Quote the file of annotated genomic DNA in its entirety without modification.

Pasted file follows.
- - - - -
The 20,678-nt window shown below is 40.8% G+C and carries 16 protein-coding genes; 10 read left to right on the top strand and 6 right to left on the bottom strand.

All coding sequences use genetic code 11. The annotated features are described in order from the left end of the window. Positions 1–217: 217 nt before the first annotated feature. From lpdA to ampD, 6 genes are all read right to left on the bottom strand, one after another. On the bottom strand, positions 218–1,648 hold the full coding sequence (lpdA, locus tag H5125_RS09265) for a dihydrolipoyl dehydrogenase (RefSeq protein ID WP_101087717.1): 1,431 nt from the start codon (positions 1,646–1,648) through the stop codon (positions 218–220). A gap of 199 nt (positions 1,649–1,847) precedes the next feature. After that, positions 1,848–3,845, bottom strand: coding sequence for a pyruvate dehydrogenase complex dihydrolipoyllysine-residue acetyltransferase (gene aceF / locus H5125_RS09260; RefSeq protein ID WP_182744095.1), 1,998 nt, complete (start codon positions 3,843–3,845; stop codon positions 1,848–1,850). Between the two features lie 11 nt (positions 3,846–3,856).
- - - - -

The 20,678-nt window shown below is 40.8% G+C and carries 16 protein-coding genes; 10 read left to right on the top strand and 6 right to left on the bottom strand.

All coding sequences use genetic code 11. The annotated features are described in order from the left end of the window. Positions 1–217: 217 nt before the first annotated feature. From lpdA to ampD, 6 genes are all read right to left on the bottom strand, one after another. On the bottom strand, positions 218–1,648 hold the full coding sequence (lpdA, locus tag H5125_RS09265) for a dihydrolipoyl dehydrogenase (RefSeq protein ID WP_101087717.1): 1,431 nt from the start codon (positions 1,646–1,648) through the stop codon (positions 218–220). A gap of 199 nt (positions 1,649–1,847) precedes the next feature. After that, positions 1,848–3,845, bottom strand: coding sequence for a pyruvate dehydrogenase complex dihydrolipoyllysine-residue acetyltransferase (gene aceF / locus H5125_RS09260; RefSeq protein ID WP_182744095.1), 1,998 nt, complete (start codon positions 3,843–3,845; stop codon positions 1,848–1,850). Between the two features lie 11 nt (positions 3,846–3,856).